Writing is mining.
It’s digging deep inside
for special memories, emotions, and meaning.
It’s burrowing into history for inspiring characters and moments
that change the course of events.
~ Beth Anderson
I am excited to bring you an extra special interview and look at a great nonfiction book this week. My friend and critique partner, Beth Anderson, is on a roll. Her second nonfiction picture book came out last month and her third releases this fall.
After earning a B.A. in linguistics and a M. Ed. in reading, Beth Anderson taught English as a second language for more than 20 years. Surrounded by young people from all over the world, with literature as her favorite tool, Beth was fascinated by the power of books to teach, connect, and inspire. In 2013, she began her journey writing for children. Combining her love of writing with the joys of discovery and learning, she found her niche with narrative nonfiction and historical fiction picture books.
When she’s not writing, Beth might be weaving, gardening, exploring nature, or playing with her grandkids. Born and raised in Illinois, she now lives near the mountains in Colorado. Beth believes in laughter, learning, and investing in young minds. And…that truth really is stranger than fiction.
Her first book, An Inconvenient Alphabet: Ben Franklin & Noah Webster’s Spelling Revolution, released in 2018. Her newest picture book, Lizzie Demands a Seat: Elizabeth Jennings Fights for Streetcar Rights released January 7, 2020.
Welcome back Beth,
Thanks so much for inviting me back, Maria!
[For some background information, see our earlier interview (here).]
ME: Besides being nonfiction biographies, do you see a common theme or thread in your picture books Lizzie Demands a Seat: Elizabeth Jennings Fights for Streetcar Rights and An Inconvenient Alphabet: Ben Franklin & Noah Webster’s Spelling Revolution? What if you include your upcoming picture book, “Smelly” Kelly And His Super Senses, The Mostly True Story Of An Ordinary Man And His Extraordinary Nose (fall 2020)?
BETH: Although most people call and shelve both An Inconvenient Alphabet and Lizzie Demands a Seat as biographies, technically they aren’t. An Inconvenient Alphabet is nonfiction, but not really a bio. Technically, Lizzie Demands a Seat isn’t either. I had to change the dialogue slightly to make it work and be comprehensible for kids. She wrote her account of the incident in “reported speech” but I needed to convert it to “direct speech.” I’d say it’s 98% nonfiction. And “Smelly” Kelly and His Super Senses is also close to NF (90%) but I had to imagine him as a child. Sometimes, for the sake of more dynamic or meaningful storytelling, I’ve decided to let the pure NF label go. For me, the story comes first.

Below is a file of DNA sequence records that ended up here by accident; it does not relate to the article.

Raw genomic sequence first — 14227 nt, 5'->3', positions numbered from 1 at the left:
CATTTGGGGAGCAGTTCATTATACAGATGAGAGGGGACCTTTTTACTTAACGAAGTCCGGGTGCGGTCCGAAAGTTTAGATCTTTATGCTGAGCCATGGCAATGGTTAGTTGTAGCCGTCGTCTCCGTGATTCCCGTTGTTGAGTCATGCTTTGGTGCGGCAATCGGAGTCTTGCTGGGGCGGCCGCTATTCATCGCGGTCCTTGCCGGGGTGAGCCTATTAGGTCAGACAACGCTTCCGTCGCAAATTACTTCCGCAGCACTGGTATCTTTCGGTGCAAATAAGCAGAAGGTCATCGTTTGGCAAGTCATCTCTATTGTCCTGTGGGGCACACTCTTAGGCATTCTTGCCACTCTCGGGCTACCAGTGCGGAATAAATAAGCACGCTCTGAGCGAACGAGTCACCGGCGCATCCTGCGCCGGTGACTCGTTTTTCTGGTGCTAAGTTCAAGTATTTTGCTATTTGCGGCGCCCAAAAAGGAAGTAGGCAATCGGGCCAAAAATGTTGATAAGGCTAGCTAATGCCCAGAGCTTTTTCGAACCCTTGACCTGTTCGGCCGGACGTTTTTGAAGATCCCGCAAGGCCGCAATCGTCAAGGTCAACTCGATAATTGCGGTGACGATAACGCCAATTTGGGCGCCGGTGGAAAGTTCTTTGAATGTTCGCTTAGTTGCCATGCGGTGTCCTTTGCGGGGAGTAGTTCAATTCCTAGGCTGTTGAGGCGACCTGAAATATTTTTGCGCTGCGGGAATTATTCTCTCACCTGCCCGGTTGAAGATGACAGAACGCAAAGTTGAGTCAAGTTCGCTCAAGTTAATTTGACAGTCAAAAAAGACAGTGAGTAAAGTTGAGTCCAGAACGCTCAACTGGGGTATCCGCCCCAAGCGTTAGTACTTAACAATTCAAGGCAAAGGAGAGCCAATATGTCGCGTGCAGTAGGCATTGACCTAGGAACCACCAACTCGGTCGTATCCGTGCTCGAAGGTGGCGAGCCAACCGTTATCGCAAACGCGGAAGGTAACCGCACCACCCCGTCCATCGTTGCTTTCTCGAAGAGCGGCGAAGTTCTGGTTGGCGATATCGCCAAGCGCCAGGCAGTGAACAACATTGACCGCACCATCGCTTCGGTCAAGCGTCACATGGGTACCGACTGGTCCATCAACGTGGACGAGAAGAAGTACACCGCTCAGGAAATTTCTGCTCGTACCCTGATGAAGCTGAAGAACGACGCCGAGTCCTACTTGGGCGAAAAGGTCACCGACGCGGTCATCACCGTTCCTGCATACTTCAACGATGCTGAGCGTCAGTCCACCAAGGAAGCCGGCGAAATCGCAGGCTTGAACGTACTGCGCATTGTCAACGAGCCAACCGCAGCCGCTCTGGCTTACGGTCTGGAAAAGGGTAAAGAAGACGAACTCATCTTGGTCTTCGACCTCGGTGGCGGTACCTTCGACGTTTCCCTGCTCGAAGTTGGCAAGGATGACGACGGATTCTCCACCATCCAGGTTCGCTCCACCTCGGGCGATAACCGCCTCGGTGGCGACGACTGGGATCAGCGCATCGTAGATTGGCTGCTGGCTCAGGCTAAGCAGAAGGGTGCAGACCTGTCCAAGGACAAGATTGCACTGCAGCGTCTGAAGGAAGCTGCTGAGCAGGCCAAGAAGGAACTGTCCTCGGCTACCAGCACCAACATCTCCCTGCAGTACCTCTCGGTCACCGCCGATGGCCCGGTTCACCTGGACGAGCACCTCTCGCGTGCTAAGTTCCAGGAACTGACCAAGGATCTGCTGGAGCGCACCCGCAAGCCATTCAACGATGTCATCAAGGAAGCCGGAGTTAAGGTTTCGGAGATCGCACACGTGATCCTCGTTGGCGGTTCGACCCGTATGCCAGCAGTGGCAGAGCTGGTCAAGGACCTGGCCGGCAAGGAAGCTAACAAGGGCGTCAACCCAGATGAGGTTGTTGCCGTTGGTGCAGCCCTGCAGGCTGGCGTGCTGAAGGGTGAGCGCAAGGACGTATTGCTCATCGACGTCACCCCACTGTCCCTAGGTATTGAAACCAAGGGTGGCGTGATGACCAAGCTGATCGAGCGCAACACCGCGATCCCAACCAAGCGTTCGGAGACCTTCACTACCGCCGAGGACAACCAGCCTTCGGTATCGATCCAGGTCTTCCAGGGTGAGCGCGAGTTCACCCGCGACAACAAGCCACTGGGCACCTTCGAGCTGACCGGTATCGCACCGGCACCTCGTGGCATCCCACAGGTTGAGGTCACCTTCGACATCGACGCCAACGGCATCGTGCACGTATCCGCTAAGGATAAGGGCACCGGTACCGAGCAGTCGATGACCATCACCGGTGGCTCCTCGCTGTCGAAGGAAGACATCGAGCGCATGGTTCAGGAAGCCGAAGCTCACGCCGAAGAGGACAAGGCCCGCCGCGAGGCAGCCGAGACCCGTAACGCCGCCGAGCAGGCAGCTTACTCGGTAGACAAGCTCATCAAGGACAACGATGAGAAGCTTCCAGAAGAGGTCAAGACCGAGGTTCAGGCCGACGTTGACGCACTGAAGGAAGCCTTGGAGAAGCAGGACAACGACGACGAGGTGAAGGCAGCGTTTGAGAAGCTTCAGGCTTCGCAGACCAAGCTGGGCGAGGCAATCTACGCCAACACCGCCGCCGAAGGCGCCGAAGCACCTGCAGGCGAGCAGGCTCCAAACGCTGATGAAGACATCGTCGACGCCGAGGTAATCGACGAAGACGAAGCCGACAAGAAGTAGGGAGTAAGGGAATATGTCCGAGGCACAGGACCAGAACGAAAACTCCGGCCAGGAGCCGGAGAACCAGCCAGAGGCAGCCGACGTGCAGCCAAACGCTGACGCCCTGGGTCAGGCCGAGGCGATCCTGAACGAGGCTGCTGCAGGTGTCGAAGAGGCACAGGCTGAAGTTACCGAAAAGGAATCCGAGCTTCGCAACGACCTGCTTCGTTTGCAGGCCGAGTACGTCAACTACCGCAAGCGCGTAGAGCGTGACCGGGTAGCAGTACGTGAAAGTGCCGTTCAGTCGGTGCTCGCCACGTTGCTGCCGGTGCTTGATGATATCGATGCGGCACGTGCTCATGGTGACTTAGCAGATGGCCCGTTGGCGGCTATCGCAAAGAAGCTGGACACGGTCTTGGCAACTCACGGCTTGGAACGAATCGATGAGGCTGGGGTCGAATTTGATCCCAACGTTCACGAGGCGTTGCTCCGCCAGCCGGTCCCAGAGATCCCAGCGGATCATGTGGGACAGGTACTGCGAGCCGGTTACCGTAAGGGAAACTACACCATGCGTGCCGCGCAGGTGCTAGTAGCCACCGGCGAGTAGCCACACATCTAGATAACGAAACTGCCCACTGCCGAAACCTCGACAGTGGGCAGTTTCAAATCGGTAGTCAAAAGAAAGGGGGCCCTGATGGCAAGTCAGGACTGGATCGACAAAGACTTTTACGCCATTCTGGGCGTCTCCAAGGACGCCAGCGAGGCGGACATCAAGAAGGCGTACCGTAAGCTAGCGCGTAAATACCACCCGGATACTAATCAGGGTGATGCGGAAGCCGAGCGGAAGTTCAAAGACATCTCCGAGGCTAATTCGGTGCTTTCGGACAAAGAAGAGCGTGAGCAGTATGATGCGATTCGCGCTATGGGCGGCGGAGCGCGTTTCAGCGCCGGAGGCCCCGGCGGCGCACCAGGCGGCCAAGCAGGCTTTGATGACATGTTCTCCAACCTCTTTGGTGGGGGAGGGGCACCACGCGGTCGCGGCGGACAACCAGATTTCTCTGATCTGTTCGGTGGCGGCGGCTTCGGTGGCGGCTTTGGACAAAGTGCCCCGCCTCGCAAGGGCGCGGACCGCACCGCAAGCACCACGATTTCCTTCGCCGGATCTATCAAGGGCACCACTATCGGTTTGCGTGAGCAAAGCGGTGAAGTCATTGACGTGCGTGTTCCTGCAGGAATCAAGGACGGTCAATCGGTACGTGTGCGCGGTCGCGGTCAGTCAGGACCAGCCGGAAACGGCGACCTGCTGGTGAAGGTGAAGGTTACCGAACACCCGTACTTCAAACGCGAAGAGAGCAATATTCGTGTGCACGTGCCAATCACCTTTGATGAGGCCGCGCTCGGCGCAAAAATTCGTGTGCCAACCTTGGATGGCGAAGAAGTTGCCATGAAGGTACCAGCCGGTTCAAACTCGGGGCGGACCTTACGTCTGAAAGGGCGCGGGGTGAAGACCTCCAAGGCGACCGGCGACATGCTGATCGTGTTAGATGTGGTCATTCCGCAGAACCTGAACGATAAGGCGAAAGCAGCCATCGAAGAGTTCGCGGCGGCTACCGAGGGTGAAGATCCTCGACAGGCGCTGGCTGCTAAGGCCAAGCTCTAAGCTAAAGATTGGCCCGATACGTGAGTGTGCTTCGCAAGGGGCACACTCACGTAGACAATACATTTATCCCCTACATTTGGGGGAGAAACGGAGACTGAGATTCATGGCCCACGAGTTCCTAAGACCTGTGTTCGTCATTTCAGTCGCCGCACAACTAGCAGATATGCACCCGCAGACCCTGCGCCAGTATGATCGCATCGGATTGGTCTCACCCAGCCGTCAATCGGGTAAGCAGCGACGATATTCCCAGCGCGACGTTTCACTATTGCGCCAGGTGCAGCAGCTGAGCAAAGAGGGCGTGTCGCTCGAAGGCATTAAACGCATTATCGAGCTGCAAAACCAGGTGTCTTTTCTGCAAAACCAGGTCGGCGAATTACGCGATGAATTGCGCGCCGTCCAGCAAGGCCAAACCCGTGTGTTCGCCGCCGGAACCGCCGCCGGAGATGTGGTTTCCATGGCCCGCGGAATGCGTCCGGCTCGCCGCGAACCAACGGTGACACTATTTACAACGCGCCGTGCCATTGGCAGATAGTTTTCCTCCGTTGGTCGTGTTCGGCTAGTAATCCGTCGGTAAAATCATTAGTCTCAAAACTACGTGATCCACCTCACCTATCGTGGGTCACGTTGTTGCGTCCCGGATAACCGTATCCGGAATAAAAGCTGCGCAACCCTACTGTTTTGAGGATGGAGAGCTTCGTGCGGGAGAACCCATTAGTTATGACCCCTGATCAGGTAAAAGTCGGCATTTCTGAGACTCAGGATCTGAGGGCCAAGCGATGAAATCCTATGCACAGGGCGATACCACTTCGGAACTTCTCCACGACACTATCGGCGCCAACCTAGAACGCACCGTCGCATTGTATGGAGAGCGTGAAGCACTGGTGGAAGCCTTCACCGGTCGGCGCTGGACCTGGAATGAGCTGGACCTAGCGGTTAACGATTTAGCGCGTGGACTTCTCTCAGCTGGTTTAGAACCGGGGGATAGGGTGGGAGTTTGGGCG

Technicalities aside, I think there are some threads that run through most everything I write. With characters, it’s choices and inner strengths, and in the bigger picture, threads dealing with connections, playing out with consequences and relationships. In general, I love stories with an emotional pull, but that also take us into another time and place to open our minds and hearts.
Hmm, I'm afraid I'll have to agree with the others that these are nonfiction "slices of life" biographies. But we'll leave that to the librarians. Where did you first learn about Lizzie Jennings? What was your inspiration for writing Lizzie Demands a Seat?
I saw Elizabeth Jennings’ story in an article about unknown women in history. I was first struck by her strength and driven to dig into her story by my belief that we all have a role in eliminating prejudice, especially whites. New York City in 1854 was a time I really knew nothing about.
When we learn about civil rights, it’s usually 1950s and 60s. There’s a huge hole in our general knowledge of civil rights history. I wanted to understand more about life for a free black woman in a free state before the Civil War. I think if we look into history and try to understand the social construct of racism that we have a better chance of bringing that to today’s society and understanding how and why behaviors play out and the impact on lives. It’s a difficult topic, but necessary for us to talk about and recognize and find ways to act.
And hopefully with greater education and empathy, one day eliminate. I'm glad to say my friend is part of this change. Was Lizzie Demands a Seat easier, or harder, to write than An Inconvenient Alphabet? Why? What was the hardest part of your research and/or writing of Lizzie Demands a Seat?